The 2012 version of the Home Run Derby became, at the very least, uncomfortable for New York Yankees second baseman Robinson Cano on Monday, July 9. At worst, it was embarrassing and cruel, as the fans who packed the stadium in Kansas City booed Cano unmercifully throughout his dismal performance.
Cano failed to belt a single home run, which was bad enough, but the Midwesterners who filled Kauffman Stadium let Robinson have it throughout his time at the plate, jeering him and cheering only when he made an out.
What led to such boorish behavior on the part of the baseball fans that came to view this contest? Apparently, they were upset that Cano, the Yankee Most Valuable Player candidate and the defending Home Run Derby champ, failed to choose Kansas City's Billy Butler for the American League side in this exhibition. Butler, who did make the All-Star team as a designated hitter, is having a solid year for the pathetic Royals, but Cano had some tough choices to make and he made them. He took Jose Bautista of the Blue Jays, Prince Fielder of the Tigers and Mark Trumbo of the Angels; all three advanced to the second round, with Fielder ultimately upending Bautista in the finals to win the competition.
Different factors combined to create a perfect storm of swelling dislike for Cano. The first is that the Royals and Yankees at one time were bitter American League rivals -- in the 1970s and early 1980s. The Yankees eventually moved on to establish other rivalries as they won multiple championships since. However, the Royals became a laughingstock, failing to make the playoffs for the past 27 consecutive seasons. Kansas City's last winning campaign came in 2003 and the fan base of this once-proud baseball team is reduced to living in the past and grasping at straws for anything to cheer for, or in this case, against. When Cano bypassed Butler for the derby, it gave them the reason they have been looking for.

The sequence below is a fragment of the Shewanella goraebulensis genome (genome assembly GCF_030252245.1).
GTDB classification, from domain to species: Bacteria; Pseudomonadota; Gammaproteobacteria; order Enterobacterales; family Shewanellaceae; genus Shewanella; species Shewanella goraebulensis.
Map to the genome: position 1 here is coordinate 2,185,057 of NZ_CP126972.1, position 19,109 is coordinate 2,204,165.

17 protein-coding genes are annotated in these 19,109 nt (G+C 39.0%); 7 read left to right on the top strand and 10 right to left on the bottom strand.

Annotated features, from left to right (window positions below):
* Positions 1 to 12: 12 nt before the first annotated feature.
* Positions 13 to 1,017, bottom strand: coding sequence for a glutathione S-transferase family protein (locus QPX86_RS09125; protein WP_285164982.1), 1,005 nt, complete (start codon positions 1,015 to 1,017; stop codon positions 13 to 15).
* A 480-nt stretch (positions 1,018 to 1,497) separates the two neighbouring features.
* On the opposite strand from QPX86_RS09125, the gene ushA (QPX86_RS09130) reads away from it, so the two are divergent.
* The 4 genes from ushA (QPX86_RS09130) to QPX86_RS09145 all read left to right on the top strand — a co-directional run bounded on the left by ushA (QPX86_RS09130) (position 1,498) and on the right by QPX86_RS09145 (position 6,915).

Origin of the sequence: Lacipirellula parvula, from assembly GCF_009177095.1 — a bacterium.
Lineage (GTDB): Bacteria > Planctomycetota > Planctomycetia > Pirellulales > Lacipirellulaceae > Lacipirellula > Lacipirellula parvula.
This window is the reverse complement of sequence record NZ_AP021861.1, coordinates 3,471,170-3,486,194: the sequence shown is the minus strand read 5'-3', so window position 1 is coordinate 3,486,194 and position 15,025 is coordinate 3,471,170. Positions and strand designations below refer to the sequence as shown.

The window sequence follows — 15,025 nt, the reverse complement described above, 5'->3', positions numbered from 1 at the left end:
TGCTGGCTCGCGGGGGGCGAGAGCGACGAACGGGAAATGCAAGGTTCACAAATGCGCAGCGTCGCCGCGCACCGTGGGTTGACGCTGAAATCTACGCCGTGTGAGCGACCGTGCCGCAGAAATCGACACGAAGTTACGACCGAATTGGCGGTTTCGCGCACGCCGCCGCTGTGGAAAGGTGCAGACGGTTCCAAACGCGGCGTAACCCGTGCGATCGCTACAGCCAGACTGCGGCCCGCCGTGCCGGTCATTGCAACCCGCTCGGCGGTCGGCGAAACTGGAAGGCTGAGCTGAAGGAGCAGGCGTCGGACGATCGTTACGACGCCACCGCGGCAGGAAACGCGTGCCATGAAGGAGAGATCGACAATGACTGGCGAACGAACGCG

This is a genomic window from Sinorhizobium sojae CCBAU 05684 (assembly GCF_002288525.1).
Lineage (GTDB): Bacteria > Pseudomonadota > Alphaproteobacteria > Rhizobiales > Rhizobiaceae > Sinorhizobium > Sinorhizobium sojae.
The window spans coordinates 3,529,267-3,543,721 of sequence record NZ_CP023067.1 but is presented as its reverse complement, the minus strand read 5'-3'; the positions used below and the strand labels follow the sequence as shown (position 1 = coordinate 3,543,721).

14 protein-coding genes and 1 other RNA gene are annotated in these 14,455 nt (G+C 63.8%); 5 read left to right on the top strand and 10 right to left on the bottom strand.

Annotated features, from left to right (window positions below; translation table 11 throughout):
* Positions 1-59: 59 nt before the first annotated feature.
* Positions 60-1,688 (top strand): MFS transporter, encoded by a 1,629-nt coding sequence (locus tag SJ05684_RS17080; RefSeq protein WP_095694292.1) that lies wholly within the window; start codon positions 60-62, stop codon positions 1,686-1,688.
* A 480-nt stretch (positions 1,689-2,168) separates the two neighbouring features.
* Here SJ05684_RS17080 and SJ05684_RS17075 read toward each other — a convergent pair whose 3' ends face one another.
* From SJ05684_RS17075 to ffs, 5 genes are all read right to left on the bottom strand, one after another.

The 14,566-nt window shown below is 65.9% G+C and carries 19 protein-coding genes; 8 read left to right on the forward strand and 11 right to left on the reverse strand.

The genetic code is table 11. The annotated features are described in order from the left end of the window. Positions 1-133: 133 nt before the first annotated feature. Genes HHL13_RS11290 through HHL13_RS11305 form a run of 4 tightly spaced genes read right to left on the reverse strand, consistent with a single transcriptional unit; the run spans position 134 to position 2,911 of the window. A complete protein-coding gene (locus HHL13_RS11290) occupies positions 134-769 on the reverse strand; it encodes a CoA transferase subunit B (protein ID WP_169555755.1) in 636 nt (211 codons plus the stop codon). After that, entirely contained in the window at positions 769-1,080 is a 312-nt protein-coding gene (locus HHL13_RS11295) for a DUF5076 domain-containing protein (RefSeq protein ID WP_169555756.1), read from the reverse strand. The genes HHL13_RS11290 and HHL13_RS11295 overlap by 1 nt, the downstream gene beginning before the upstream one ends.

The New York Yankees fan in me hopes that when the Bombers play the Royals from now on, they go out of their way to beat their brains in on the field, but the baseball fan in me does have a modicum of compassion for the long-suffering Royals rooters. I can understand their frustration, but there is no excuse for how they handled themselves at this event. They came across as petty and mean. They could have expressed their difference of opinion in other, more civil ways and spared all of baseball a night it probably wishes it could forget.
I have beena fan of the New York Yankees since the middle of the 1960s.